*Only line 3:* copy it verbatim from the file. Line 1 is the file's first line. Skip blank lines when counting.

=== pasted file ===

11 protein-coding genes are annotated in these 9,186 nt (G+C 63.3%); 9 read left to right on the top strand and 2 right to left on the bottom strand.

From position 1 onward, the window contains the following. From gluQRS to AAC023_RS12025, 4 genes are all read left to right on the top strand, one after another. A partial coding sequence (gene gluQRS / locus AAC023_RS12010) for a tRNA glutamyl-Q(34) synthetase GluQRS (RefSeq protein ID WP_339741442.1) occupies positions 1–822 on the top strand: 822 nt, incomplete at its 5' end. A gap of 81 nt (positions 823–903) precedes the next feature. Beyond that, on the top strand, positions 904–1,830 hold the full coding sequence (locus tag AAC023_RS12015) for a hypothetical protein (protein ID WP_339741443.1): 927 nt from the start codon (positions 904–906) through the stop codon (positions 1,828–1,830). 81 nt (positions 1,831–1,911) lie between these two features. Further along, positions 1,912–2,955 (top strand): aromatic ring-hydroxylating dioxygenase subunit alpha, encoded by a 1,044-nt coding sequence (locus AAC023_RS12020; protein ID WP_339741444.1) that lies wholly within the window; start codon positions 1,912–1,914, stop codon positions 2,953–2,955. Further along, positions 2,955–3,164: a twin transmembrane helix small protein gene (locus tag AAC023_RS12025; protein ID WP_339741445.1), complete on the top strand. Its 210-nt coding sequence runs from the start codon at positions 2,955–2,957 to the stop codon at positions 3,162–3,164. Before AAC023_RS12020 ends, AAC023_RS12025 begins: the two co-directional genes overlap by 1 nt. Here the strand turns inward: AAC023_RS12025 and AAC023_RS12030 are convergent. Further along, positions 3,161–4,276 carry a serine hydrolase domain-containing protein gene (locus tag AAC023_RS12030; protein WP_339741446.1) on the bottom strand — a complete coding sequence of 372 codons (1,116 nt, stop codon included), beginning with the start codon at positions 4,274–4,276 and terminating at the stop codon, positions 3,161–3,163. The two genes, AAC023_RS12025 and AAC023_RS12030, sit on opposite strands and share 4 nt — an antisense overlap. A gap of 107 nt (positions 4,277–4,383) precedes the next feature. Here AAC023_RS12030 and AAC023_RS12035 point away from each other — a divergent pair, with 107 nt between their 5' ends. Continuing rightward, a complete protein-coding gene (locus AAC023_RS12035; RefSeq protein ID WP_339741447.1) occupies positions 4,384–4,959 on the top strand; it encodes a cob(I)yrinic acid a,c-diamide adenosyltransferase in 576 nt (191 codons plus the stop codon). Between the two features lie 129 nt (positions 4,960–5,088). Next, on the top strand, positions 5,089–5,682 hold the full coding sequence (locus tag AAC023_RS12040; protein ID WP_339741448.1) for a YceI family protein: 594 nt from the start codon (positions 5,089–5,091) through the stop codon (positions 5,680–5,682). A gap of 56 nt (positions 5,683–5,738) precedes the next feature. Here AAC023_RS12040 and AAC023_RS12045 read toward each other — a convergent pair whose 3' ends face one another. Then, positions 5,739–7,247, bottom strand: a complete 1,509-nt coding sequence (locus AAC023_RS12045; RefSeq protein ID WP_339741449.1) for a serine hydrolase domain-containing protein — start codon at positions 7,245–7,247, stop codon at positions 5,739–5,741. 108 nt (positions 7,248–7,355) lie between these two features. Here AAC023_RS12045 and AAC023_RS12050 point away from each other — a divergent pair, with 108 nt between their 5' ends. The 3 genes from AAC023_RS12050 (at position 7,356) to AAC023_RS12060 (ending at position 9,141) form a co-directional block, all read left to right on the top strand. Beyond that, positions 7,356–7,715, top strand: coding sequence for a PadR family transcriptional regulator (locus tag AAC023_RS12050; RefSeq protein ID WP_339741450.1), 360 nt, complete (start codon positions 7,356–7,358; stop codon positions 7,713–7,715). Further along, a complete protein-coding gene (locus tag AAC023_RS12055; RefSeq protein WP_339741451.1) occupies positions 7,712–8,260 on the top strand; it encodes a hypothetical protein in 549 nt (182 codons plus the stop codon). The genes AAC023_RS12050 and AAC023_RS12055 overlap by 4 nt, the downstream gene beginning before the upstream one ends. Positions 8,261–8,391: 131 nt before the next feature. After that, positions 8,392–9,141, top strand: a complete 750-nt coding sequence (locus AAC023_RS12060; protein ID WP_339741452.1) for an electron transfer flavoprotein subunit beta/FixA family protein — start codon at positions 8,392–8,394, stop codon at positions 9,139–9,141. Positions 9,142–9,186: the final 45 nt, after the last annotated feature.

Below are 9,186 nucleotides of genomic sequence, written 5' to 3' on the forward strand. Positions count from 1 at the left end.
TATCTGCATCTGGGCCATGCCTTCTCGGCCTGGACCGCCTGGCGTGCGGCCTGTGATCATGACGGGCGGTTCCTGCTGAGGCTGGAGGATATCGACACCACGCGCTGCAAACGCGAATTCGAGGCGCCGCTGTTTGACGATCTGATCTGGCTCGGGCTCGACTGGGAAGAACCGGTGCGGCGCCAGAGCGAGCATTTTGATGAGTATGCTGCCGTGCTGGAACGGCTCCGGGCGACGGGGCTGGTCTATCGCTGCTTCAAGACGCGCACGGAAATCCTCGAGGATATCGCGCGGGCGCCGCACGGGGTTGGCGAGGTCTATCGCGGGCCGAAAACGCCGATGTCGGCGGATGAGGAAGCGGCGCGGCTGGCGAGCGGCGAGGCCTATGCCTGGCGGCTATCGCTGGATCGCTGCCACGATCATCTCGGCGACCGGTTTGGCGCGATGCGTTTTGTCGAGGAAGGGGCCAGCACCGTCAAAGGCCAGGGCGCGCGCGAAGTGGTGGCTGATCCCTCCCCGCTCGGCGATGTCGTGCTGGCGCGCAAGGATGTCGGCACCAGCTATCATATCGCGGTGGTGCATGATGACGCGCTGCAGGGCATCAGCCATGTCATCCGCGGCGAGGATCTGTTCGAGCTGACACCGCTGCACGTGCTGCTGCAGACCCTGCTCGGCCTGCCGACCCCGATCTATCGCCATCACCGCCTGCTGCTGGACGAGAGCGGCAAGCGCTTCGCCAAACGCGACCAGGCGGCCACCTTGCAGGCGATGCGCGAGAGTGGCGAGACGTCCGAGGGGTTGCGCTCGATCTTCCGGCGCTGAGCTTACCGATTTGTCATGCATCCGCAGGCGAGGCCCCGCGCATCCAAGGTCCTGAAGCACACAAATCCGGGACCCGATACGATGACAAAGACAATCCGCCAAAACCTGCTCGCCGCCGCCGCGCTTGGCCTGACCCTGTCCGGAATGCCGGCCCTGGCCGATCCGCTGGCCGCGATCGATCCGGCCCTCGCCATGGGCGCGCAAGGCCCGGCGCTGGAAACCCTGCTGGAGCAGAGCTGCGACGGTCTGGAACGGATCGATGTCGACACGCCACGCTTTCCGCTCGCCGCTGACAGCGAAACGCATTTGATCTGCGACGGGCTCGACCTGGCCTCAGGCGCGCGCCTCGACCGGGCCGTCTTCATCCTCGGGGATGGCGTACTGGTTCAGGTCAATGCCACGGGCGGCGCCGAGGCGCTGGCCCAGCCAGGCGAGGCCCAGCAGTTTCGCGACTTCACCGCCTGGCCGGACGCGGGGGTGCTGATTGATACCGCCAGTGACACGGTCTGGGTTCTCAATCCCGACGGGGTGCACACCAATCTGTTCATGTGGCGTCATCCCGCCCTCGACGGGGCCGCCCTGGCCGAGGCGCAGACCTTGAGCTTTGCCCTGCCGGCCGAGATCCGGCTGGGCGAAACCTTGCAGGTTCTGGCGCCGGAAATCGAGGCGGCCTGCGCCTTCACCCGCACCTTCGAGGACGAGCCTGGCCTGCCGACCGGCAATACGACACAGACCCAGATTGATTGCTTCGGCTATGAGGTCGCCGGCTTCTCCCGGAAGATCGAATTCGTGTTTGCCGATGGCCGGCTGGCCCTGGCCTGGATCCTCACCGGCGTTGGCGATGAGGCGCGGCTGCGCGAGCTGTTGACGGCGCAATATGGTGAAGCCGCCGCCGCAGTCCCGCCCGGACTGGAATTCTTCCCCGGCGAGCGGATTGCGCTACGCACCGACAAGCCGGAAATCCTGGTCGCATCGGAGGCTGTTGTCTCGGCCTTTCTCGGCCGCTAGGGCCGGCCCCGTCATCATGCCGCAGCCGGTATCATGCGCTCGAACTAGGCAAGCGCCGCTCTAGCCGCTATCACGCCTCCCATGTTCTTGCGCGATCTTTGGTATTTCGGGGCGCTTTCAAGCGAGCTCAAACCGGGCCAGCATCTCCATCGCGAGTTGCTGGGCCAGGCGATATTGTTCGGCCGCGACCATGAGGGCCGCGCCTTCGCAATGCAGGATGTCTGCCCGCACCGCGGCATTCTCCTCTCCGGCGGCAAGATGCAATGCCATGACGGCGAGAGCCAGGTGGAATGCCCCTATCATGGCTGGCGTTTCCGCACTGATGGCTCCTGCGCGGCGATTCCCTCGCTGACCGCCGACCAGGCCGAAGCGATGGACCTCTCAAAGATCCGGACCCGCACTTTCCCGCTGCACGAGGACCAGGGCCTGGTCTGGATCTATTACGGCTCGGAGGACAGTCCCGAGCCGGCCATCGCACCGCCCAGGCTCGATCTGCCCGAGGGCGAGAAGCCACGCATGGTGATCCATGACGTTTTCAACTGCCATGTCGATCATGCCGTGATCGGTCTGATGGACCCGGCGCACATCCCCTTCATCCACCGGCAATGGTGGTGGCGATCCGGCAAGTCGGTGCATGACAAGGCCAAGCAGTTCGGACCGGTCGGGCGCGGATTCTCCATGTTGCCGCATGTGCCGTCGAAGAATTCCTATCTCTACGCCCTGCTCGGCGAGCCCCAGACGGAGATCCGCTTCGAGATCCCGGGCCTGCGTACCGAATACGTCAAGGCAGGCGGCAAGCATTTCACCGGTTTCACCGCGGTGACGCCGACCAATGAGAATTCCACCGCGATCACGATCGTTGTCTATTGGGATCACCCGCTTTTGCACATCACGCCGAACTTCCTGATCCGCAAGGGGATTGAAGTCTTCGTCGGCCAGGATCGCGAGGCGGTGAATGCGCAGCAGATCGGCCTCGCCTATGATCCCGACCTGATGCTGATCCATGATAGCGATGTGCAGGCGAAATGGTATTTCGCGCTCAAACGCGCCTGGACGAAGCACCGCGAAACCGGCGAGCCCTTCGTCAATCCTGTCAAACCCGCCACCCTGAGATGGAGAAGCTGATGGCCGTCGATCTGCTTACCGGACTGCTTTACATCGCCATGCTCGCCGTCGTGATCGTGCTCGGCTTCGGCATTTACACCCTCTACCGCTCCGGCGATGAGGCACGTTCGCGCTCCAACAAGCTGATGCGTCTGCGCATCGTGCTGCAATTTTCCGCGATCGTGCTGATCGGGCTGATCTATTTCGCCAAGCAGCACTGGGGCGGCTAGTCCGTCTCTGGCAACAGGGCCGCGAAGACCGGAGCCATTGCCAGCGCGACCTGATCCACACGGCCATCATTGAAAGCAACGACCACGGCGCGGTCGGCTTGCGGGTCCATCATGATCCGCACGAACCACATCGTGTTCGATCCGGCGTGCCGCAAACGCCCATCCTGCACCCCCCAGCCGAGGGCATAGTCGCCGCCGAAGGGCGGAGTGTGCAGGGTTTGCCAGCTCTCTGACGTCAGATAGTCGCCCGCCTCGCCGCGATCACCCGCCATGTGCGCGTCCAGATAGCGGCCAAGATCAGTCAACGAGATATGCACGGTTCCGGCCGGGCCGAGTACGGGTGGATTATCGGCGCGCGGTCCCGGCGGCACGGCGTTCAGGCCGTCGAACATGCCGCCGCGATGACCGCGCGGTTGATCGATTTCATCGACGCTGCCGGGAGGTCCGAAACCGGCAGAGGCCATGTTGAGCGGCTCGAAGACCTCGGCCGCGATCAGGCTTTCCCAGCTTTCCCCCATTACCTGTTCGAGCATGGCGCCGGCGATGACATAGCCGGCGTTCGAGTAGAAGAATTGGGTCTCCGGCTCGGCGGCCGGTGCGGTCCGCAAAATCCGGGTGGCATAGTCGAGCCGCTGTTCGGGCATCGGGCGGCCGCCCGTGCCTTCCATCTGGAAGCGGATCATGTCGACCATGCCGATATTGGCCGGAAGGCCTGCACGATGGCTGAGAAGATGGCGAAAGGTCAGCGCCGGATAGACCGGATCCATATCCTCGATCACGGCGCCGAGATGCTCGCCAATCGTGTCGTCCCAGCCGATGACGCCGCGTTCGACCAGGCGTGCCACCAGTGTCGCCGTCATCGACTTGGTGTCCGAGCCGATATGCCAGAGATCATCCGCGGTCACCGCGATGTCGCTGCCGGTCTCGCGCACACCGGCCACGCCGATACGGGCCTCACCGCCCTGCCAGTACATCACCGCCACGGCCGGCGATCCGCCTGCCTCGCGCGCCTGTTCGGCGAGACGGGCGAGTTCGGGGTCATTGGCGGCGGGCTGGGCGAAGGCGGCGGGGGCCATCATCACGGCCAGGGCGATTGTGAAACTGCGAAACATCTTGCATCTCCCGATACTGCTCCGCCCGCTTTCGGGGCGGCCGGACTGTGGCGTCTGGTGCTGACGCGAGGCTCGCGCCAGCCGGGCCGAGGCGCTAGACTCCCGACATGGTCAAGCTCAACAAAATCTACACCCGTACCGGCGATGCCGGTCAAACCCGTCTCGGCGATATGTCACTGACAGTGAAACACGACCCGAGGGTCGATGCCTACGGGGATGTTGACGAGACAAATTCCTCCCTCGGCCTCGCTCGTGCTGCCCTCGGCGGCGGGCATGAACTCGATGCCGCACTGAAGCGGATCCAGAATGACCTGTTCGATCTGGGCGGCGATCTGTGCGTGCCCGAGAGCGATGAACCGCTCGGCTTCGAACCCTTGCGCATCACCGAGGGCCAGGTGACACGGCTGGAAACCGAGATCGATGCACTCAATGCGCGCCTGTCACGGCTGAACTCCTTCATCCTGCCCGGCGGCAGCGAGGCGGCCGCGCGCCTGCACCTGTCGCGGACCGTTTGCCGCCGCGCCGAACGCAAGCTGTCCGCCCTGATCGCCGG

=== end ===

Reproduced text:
Below are 9,186 nucleotides of genomic sequence, written 5' to 3' on the forward strand. Positions count from 1 at the left end.